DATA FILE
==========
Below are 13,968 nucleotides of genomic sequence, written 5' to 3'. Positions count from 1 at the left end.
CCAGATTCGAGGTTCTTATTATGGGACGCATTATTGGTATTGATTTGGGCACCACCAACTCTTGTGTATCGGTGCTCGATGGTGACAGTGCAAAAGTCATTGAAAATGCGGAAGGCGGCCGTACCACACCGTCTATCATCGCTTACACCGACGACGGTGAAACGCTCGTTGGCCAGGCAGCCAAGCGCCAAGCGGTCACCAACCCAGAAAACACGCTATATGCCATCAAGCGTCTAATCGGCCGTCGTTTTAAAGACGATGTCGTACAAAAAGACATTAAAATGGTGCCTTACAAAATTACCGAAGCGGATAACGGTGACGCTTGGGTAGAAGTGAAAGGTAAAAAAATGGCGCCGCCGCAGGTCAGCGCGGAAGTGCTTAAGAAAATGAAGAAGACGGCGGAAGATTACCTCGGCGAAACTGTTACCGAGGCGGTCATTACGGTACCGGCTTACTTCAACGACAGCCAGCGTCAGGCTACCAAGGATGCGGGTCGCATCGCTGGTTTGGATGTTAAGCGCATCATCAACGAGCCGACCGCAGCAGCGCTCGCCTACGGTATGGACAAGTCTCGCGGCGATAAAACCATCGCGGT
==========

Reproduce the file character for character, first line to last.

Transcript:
Below are 13,968 nucleotides of genomic sequence, written 5' to 3'. Positions count from 1 at the left end.
CCAGATTCGAGGTTCTTATTATGGGACGCATTATTGGTATTGATTTGGGCACCACCAACTCTTGTGTATCGGTGCTCGATGGTGACAGTGCAAAAGTCATTGAAAATGCGGAAGGCGGCCGTACCACACCGTCTATCATCGCTTACACCGACGACGGTGAAACGCTCGTTGGCCAGGCAGCCAAGCGCCAAGCGGTCACCAACCCAGAAAACACGCTATATGCCATCAAGCGTCTAATCGGCCGTCGTTTTAAAGACGATGTCGTACAAAAAGACATTAAAATGGTGCCTTACAAAATTACCGAAGCGGATAACGGTGACGCTTGGGTAGAAGTGAAAGGTAAAAAAATGGCGCCGCCGCAGGTCAGCGCGGAAGTGCTTAAGAAAATGAAGAAGACGGCGGAAGATTACCTCGGCGAAACTGTTACCGAGGCGGTCATTACGGTACCGGCTTACTTCAACGACAGCCAGCGTCAGGCTACCAAGGATGCGGGTCGCATCGCTGGTTTGGATGTTAAGCGCATCATCAACGAGCCGACCGCAGCAGCGCTCGCCTACGGTATGGACAAGTCTCGCGGCGATAAAACCATCGCGGT